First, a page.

Skip to comments.US mayors to use nature to fight climate change
Posted on 06/22/2014 3:23:08 PM PDT by NormsRevenge
HOUSTON (AP) Mayors from the GOP-dominated states of Texas and Arizona are calling on cities to use nature to fight the impacts of climate change, even while Republican governors and lawmakers repeatedly question the science that shows human-caused pollution contributes to global warming.
As conservative governors criticize the U.S. Environmental Protection Agency's new rules designed to cut greenhouse gas emissions from power plants, the mayors many from cities already struggling with climate-change effects are taking steps and spending money to stem the damage.
Attendees of the U.S. Conference of Mayors will vote Monday on a resolution that encourages cities to use natural solutions to "protect freshwater supplies, defend the nation's coastlines, maintain a healthy tree cover and protect air quality," sometimes by partnering with nonprofit organizations.
(Excerpt) Read more at news.yahoo.com ...
Plant more trees.
I don’t mind them planting trees as long as they aren’t using my money to do it. I’ve got several maple saplings around the edges of the yard they can have if they come and get them.
How much “struggling” are these cities actually doing with climate change? Perhaps the mayors can provide a few specific examples. (I sincerely doubt that they can.)
Climate change IS nature. It is not nice to fool mother nature, but planting more trees does help her.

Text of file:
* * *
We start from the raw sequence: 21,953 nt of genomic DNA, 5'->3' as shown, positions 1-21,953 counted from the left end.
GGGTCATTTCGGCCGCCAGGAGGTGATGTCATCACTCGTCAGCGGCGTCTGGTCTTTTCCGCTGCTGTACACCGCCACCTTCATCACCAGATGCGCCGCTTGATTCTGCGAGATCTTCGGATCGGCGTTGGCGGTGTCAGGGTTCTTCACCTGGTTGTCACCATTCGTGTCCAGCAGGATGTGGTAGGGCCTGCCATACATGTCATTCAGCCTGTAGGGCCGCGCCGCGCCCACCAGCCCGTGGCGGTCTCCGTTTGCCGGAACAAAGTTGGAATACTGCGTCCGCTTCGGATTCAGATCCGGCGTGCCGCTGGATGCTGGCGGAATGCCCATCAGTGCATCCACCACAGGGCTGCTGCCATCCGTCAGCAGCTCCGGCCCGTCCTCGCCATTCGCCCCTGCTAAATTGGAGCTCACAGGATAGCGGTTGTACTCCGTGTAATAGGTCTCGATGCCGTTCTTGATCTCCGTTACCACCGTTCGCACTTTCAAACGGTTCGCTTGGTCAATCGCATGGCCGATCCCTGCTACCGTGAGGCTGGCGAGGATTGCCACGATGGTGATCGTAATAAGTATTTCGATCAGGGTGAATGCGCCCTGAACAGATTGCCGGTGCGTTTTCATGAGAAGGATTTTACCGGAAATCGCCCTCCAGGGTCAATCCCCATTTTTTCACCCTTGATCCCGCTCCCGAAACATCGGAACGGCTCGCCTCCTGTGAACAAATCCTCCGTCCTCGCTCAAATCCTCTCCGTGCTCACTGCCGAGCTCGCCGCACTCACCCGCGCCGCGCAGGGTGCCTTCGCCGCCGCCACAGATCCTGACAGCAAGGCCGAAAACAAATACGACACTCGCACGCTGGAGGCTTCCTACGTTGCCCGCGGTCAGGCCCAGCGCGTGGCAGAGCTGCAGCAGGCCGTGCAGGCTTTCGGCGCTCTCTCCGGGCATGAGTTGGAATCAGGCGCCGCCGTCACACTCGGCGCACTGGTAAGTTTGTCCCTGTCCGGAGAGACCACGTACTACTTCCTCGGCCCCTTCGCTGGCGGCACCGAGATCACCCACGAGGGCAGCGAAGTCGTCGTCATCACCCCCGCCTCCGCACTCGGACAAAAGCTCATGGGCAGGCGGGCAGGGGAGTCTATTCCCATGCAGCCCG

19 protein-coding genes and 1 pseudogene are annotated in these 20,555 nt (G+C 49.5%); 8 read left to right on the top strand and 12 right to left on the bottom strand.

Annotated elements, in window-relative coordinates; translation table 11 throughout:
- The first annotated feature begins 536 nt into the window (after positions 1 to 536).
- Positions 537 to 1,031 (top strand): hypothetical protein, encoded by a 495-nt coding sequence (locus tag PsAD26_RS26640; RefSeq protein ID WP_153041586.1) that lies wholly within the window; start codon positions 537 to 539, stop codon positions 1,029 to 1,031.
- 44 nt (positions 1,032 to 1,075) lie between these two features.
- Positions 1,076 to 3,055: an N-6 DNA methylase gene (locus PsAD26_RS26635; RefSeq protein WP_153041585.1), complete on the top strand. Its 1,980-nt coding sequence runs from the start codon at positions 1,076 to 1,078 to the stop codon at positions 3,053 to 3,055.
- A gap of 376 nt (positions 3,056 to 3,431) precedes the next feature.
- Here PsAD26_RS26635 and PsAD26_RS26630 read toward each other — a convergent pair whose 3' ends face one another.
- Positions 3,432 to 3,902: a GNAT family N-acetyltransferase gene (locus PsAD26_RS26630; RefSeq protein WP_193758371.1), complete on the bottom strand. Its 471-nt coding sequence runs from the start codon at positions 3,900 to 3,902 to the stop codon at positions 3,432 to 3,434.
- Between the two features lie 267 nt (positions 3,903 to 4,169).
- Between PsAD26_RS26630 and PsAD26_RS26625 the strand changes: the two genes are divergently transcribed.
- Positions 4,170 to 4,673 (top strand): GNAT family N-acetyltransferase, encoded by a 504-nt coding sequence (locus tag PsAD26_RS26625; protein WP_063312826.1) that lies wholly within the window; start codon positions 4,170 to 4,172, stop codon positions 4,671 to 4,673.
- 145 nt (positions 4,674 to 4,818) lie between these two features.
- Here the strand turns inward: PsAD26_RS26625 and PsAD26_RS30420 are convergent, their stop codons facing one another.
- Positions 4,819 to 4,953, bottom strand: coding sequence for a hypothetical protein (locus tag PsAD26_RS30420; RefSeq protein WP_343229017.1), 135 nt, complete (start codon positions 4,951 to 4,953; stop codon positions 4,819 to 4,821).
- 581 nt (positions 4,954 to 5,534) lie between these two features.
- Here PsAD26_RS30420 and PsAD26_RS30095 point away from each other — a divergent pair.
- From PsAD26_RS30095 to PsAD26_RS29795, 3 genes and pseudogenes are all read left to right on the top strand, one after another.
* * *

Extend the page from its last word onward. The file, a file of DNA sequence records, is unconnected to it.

Well, maybe the tree huggers will volunteer.
LOL yeah, that’ll happen.
Come up with a tree that sucks in 100 times more CO2 and oops all planets suffocate and we suffocate, well the oceans will take up the slack ,unless Obama destroys them also
I have a friend who lives in town where they planted trees along the curb. Almost all of them died in the drought the next year except for the one in front of my friend’s house.
This spring the city came along and dug it up because they thought there might be a leaky water main under it keeping it alive.
If those cities were sincere-which they are not-the first thing they should do is quit wasting so much water-especially on non-native plantings-and plant drought tolerant native species instead.
They could also stop cramming so many people into so little space-encourage more people to live outside the city and commute to work-I did it for years, till I got work here...
Seriously? Was there really a leak under it?
No, it was alive because my friend watered it through the drought.
I’ll bet he was livid-what did he do?
Were they native trees-I’ve no idea what is native where you are.
More like sensing an opportunity to fleece the taxpayers again.